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Court of Appeals says SC cannot exclude Planned Parenthood from Medicaid network for now

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Planned Parenthood operates a clinic in West Ashley. It is one of two Planned Parenthood clinics in South Carolina that offer abortions. File/Grace Beahm Alford/Staff

Federal judges in Richmond, Va., have upheld a lower court's preliminary injunction prohibiting Gov. Henry McMaster from excluding Planned Parenthood clinics from the state's Medicaid provider network. 

Federal law allows Medicaid beneficiaries the right to choose which provider they want to use, assuming the provider participates in the Medicaid program.

In July 2018, the S.C. Medicaid agency terminated provider agreements for two Planned Parenthood clinics — one in Columbia and one in Charleston. Both clinics offer abortions.

One month later, a federal district judge in Columbia granted Planned Parenthood a preliminary injunction, allowing it to continue to provide care to Medicaid patients and qualify for reimbursement.

On Tuesday, the 4th U.S. Circuit Court of Appeals affirmed the lower court's injunction.

The Medicaid agency "did not contend that PPSAT (Planned Parenthood South Atlantic) was providing subpar service to its Medicaid patients, or to any other patients," the federal Appeals Court wrote in its opinion. "Instead, PPSAT was terminated solely because it performed abortions outside of the Medicaid program."

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With very few exceptions, the Medicaid program does not pay for abortions. Medicaid patients may use Planned Parenthood for family planning and birth control, among other services.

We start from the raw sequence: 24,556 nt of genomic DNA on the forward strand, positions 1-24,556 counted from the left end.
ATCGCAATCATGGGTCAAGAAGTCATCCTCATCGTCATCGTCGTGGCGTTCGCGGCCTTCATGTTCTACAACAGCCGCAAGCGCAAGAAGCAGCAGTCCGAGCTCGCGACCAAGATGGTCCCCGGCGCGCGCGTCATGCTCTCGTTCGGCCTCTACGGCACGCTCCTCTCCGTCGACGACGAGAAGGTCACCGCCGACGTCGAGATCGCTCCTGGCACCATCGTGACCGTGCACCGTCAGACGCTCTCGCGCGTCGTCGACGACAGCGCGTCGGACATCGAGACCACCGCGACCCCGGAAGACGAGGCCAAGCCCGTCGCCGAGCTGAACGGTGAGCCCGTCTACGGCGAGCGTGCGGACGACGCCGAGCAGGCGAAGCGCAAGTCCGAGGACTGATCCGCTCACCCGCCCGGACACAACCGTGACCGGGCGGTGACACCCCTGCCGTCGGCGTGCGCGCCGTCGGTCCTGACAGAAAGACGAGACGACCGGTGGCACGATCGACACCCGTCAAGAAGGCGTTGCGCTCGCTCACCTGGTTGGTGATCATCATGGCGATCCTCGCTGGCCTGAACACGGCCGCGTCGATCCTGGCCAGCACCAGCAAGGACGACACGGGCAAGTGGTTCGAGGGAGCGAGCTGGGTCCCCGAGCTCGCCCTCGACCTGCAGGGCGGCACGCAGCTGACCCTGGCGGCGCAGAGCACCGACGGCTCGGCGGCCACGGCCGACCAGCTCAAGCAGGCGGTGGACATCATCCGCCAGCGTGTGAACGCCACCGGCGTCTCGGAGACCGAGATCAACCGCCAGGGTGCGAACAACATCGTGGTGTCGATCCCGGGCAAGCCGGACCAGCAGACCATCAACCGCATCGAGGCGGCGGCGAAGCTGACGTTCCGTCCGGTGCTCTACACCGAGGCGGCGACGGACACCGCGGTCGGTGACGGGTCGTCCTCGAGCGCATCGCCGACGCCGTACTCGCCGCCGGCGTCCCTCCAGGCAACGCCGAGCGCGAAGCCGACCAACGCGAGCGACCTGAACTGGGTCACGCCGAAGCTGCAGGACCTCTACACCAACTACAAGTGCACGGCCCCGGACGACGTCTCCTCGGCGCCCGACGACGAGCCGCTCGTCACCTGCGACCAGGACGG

McMaster wanted "to prevent the state from indirectly subsidizing abortion services," the court wrote. But federal law, the judges wrote, clearly allows Medicaid beneficiaries the freedom of choice.

A spokesman for McMaster's office said the governor intends to "fight this lawsuit all the way to the Supreme Court if that’s what it takes to make sure South Carolina taxpayer dollars no longer subsidize abortion clinics."

Meanwhile, Planned Parenthood South Atlantic called Tuesday's ruling "a major win" for patients. 

"Patients in South Carolina are already suffering from a chronic shortage of health care providers, especially those that will accept patients who use Medicaid as their insurance," the group said in a press release. "For 40 years, Planned Parenthood has been a vital health care safety net for those patients in South Carolina."

One other clinic in Greenville offers women abortions in South Carolina. The Greenville Women's Clinic is not involved in the federal lawsuit. 

Reach Lauren Sausser at 843-937-5598.

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